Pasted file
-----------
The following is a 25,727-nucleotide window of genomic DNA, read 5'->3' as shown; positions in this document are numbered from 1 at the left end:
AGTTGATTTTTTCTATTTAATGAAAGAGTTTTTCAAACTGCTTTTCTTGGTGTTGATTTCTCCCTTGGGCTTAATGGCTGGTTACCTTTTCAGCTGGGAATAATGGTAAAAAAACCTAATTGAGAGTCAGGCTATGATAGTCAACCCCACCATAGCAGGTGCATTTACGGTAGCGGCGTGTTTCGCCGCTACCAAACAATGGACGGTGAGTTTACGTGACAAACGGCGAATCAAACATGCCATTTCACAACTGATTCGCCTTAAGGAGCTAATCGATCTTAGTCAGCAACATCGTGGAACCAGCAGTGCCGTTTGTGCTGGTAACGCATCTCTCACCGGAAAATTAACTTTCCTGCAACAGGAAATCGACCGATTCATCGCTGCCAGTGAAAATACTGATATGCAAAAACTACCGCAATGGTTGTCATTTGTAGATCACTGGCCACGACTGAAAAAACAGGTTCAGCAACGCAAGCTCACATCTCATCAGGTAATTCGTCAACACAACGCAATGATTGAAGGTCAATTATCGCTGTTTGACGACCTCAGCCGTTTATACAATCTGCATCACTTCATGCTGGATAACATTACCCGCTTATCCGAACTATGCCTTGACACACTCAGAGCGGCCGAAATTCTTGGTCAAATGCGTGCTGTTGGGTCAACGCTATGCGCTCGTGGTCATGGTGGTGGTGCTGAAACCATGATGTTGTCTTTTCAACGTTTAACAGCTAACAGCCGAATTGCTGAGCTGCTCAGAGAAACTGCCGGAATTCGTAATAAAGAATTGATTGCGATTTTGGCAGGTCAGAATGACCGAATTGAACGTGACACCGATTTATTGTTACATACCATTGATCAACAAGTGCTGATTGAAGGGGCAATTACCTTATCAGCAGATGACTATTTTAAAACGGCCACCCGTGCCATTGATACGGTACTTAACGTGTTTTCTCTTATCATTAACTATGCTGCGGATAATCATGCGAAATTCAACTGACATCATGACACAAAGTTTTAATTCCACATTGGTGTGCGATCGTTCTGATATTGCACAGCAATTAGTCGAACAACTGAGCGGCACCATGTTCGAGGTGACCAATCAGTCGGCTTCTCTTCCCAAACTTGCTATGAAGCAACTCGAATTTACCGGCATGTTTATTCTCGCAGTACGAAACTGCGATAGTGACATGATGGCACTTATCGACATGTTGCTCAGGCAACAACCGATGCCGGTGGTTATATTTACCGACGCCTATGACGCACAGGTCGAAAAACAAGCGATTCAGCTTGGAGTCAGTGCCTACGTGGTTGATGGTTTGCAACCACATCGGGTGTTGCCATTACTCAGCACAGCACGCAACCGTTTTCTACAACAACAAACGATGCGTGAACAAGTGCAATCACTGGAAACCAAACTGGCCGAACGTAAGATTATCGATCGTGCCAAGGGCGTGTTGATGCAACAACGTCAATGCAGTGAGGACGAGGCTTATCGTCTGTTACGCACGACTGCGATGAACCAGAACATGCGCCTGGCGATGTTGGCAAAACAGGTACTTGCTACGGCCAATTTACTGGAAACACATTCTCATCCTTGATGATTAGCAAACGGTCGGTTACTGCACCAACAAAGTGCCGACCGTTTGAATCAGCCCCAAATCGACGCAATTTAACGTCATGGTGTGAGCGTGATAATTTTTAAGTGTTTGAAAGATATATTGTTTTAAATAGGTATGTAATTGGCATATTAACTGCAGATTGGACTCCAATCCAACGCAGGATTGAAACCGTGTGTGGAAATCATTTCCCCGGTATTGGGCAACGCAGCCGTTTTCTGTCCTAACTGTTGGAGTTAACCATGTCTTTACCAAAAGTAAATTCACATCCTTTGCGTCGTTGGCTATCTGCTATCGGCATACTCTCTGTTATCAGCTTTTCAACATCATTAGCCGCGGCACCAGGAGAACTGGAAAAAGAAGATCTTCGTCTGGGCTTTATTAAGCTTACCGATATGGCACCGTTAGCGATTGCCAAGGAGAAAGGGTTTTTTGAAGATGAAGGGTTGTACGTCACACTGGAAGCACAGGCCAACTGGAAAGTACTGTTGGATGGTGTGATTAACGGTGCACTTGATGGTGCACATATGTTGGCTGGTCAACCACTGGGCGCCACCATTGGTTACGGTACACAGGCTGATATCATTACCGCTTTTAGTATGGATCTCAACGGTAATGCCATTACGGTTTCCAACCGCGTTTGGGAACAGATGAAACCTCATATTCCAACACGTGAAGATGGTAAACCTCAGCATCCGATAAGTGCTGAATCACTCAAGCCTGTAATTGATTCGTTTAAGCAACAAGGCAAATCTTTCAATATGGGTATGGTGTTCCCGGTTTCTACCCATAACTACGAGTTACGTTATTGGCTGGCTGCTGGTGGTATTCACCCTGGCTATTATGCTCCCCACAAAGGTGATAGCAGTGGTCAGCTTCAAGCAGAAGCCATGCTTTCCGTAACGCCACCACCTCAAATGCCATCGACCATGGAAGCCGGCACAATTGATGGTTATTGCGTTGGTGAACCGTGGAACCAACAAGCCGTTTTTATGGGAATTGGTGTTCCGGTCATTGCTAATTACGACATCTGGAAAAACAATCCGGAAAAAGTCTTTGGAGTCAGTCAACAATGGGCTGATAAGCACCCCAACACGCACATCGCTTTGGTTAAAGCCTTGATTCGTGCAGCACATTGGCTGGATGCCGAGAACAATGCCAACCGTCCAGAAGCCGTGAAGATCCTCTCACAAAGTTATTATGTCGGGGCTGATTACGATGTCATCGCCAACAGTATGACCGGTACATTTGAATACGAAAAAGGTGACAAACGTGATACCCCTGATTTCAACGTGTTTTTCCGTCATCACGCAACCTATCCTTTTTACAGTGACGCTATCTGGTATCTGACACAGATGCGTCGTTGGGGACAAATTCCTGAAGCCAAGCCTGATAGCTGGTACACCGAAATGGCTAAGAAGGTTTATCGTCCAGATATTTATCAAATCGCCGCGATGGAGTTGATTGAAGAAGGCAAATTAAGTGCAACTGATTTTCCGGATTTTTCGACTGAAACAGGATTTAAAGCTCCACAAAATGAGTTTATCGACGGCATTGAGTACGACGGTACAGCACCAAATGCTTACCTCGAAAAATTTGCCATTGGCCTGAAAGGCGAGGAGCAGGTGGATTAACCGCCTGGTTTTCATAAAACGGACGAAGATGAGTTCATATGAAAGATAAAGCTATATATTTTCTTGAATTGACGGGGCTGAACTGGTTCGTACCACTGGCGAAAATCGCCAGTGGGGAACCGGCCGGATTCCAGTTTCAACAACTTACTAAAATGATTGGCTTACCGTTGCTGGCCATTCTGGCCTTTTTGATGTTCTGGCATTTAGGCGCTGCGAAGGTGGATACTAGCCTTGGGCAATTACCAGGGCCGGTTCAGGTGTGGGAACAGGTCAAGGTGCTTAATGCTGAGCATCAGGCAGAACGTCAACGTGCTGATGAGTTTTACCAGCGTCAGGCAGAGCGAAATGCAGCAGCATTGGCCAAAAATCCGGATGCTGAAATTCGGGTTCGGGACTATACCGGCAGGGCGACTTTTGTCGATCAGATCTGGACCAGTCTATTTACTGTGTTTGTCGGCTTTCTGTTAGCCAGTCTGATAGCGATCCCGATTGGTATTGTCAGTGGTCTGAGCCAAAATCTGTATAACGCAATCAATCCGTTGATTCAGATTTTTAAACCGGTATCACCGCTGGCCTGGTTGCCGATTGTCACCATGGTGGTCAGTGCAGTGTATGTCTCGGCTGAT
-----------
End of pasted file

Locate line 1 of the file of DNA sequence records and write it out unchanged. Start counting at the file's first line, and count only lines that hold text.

The following is a 25,727-nucleotide window of genomic DNA, read 5'->3' as shown; positions in this document are numbered from 1 at the left end: